Morning Call: pick of the papers

The ten must-read comment pieces from this morning's papers.

1. Don't underestimate Obama and Merkel. These are serious leaders for perilous times (Independent)

Their recent joint appearance showed how much these two leaders have in common, but this introspection is often seen as dithering, writes Mary Dejevsky. 

2. Brazil is saying what we could not: we don't want these costly extravaganzas (Guardian)

From the World Cup to the G8, many countries are paying an extortionate price for hosting these pointless displays, writes Simon Jenkins.

3. British bank reform needs to go further (Financial Times)

An industry that has taken the public for a ride must be made to change its ways, says Martin Wolf.

4. Tories are fighting for people Labour has abandoned (Daily Telegraph)

Ed Miliband’s policy on welfare reform and free schools is to leave the working classes to their fate, argues Fraser Nelson.

5. I argued for the arts – and won. We will keep the philistines from the gates (Guardian)

I love Britain's creative industries, but as culture secretary I make no apology for making the economic case, says Maria Miller. 

6. A US bomb will not stop an Iranian one (Financial Times)

No one imagines the change of president offers a get-out-of-jail card, but it does open a door, writes Philip Stephens.

7. Food Fight (Times)

Europe’s refusal to embrace GM crops is hypocritical, anti-scientific and potentially disastrous for the developing world, says a Times editorial.

8. As the US soars, the eurozone slumps (Daily Telegraph)

François Hollande is deluding himself if he thinks the crisis in the eurozone is over, writes Jeremy Warner.

9. Ian Brady is bad, not mad. Let him die if he wants (Times)

Insanity is difficult to define, writes Philip Collins. But we should not keep the Moors murderer alive just to prolong his punishment.

10. Why NSA surveillance is a threat to British doctors and lawyers (Guardian)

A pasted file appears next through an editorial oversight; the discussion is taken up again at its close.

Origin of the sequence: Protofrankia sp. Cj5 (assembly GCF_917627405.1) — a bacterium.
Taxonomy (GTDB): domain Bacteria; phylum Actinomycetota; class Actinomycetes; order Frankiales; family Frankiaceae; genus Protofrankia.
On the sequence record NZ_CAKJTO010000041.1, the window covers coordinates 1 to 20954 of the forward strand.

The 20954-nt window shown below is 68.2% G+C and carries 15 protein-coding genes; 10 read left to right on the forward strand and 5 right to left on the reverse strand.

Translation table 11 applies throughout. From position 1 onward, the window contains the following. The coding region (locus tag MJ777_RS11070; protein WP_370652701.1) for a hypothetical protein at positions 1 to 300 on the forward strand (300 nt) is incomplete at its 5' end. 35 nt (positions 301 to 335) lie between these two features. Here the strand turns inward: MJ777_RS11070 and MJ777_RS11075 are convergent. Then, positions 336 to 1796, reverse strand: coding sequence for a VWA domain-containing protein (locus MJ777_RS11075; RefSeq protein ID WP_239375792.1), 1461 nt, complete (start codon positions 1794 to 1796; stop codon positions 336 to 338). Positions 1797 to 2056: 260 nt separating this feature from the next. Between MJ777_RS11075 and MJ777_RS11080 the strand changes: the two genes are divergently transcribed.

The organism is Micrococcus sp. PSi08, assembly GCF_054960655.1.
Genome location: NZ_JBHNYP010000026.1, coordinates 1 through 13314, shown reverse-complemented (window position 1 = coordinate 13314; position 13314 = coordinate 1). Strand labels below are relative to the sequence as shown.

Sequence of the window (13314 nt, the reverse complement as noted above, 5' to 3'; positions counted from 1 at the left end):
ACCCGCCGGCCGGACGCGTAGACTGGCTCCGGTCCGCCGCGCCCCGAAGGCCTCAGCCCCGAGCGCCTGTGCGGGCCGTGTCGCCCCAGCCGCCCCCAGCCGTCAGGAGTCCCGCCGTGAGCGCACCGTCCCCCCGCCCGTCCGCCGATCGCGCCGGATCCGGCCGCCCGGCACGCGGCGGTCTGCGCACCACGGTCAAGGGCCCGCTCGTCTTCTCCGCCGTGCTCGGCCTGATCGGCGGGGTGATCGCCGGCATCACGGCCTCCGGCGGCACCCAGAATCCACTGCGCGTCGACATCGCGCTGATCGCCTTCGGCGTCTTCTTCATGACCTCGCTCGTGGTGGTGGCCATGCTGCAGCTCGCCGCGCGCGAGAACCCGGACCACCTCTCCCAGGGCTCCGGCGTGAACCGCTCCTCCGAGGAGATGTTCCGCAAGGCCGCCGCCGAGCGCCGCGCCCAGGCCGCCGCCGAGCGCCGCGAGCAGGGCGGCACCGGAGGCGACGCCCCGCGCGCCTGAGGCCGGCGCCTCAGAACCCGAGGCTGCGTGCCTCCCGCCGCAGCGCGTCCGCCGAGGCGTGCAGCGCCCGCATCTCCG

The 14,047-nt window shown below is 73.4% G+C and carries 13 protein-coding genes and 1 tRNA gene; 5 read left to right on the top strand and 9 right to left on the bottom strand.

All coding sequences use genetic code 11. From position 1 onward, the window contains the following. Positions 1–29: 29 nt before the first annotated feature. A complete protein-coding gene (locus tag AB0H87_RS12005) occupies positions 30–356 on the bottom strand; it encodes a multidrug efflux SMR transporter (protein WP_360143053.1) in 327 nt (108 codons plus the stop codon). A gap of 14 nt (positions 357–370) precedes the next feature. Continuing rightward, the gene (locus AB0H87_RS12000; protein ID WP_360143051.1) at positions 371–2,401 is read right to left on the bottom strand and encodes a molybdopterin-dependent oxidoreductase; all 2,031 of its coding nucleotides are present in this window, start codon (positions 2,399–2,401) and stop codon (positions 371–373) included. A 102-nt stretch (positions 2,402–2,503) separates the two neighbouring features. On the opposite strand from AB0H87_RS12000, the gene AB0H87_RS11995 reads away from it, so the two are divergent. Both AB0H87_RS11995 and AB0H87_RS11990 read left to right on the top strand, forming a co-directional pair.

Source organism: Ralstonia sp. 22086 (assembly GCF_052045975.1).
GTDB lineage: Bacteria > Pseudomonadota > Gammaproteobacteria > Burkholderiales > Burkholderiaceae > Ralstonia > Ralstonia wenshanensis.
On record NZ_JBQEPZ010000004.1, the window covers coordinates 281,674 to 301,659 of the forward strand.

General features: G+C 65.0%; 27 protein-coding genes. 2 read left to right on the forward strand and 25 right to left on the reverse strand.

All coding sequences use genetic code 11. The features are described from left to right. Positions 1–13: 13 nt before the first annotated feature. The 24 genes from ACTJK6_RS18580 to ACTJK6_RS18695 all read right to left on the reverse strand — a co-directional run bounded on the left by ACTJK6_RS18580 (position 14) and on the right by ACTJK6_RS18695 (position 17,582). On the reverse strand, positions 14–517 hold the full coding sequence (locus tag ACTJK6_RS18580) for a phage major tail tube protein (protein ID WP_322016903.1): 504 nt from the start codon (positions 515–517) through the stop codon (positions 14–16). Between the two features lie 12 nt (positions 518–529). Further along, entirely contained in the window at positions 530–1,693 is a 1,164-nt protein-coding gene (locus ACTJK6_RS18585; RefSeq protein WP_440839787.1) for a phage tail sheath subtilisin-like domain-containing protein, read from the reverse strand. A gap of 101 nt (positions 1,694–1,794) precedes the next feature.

Professionals using cloud services will have to guard against patients and clients being snooped on, writes Ross Anderson. 

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How tribunal fees silenced low-paid workers: “it was more than I earned in a month”

The government was forced to scrap them after losing a Supreme Court case.

How much of a barrier were employment tribunal fees to low-paid workers? Ask Elaine Janes. “Bringing up six children, I didn’t have £20 spare. Every penny was spent on my children – £250 to me would have been a lot of money. My priorities would have been keeping a roof over my head.”

That fee – £250 – is what the government has been charging a woman who wants to challenge their employer, as Janes did, to pay them the same as men of a similar skills category. As for the £950 to pay for the actual hearing? “That’s probably more than I earned a month.”

Janes did go to a tribunal, but only because she was supported by Unison, her trade union. She has won her claim, although the final compensation is still being worked out. But it’s not just about the money. “It’s about justice, really,” she says. “I think everybody should be paid equally. I don’t see why a man who is doing the equivalent job to what I was doing should earn two to three times more than I was.” She believes that by setting a fee of £950, the government “wouldn’t have even begun to understand” how much it disempowered low-paid workers.

She has a point. The Taylor Review on working practices noted the sharp decline in tribunal cases after fees were introduced in 2013, and that the claimant could pay £1,200 upfront in fees, only to have their case dismissed on a technical point of their employment status. “We believe that this is unfair,” the report said. It added: "There can be no doubt that the introduction of fees has resulted in a significant reduction in the number of cases brought."

Now, the government has been forced to concede. On Wednesday, the Supreme Court ruled in favour of Unison’s argument that the government acted unlawfully in introducing the fees. The judges said fees were set so high, they had “a deterrent effect upon discrimination claims” and put off more genuine cases than the flimsy claims the government was trying to deter.

Shortly after the judgement, the Ministry of Justice said it would stop charging employment tribunal fees immediately and refund those who had paid. This bill could amount to £27m, according to Unison estimates. 

As for Janes, she hopes low-paid workers will feel more confident to challenge unfair work practices. “For people in the future it is good news,” she says. “It gives everybody the chance to make that claim.” 

Julia Rampen is the digital news editor of the New Statesman (previously editor of The Staggers, The New Statesman's online rolling politics blog). She has also been deputy editor at Mirror Money Online and has worked as a financial journalist for several trade magazines.